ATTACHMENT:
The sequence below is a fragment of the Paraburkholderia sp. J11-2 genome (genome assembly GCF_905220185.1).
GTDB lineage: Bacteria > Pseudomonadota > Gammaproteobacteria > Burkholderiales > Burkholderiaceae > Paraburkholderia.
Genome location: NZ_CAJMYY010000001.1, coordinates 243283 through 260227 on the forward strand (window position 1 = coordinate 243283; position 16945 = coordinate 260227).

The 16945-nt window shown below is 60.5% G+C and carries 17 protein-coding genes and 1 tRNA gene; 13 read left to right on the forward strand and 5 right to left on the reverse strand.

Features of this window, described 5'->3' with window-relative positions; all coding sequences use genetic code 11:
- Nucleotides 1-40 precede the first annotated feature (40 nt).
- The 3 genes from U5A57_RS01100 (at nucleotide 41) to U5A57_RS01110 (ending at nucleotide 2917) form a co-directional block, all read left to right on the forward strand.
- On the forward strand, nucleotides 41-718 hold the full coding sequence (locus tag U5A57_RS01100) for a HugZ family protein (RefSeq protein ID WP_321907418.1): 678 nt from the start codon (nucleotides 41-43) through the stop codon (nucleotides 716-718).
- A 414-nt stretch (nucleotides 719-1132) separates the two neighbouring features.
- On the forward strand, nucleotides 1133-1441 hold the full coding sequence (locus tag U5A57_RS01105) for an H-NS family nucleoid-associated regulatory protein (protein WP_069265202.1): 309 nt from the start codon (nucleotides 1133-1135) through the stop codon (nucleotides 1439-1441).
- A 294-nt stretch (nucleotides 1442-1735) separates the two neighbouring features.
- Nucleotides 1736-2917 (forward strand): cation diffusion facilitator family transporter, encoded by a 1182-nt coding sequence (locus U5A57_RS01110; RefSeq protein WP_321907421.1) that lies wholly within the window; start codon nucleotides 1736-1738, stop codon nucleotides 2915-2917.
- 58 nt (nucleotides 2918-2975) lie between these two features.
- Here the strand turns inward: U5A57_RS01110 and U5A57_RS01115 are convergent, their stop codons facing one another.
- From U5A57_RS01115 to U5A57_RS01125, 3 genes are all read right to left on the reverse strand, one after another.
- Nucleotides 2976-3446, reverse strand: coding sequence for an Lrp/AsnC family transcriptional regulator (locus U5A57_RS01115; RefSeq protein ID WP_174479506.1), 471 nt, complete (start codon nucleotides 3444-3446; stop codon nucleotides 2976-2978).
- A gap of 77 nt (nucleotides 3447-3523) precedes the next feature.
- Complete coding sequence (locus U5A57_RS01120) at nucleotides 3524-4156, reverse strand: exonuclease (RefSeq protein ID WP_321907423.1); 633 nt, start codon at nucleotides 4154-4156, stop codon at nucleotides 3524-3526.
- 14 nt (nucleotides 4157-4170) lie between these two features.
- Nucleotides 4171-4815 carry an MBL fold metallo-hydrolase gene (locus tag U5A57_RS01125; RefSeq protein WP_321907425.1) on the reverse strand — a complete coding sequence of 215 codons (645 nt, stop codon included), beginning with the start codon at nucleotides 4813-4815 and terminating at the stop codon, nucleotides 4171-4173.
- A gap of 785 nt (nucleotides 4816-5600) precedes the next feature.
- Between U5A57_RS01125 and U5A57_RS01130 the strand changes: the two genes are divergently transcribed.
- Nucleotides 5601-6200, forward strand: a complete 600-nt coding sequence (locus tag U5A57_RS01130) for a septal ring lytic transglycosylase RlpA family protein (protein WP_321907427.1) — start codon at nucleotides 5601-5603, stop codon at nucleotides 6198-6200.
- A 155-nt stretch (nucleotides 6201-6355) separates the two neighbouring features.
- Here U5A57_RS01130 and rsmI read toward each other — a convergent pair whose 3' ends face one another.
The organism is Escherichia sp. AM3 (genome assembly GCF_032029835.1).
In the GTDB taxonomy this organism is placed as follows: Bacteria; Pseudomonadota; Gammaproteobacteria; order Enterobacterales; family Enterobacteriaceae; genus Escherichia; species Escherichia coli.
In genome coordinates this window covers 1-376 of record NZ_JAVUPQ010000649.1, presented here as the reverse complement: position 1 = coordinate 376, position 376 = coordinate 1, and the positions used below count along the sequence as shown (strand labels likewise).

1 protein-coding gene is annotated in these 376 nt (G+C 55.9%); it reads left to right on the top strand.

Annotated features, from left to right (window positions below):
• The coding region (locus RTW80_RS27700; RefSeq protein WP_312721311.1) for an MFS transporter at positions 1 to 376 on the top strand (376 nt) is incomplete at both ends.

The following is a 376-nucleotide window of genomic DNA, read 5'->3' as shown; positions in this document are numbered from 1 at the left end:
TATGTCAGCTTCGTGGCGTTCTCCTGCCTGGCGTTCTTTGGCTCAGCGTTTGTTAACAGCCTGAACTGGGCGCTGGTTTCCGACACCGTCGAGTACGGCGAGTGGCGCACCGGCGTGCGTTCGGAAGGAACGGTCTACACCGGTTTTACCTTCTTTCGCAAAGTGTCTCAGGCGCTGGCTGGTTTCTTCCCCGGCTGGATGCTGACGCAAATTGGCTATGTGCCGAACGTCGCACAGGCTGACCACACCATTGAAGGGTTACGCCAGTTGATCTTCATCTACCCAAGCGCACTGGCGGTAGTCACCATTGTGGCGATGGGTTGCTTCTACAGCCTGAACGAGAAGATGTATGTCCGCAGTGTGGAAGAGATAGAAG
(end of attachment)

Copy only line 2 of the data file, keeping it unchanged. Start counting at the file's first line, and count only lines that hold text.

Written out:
GTDB lineage: Bacteria > Pseudomonadota > Gammaproteobacteria > Burkholderiales > Burkholderiaceae > Paraburkholderia.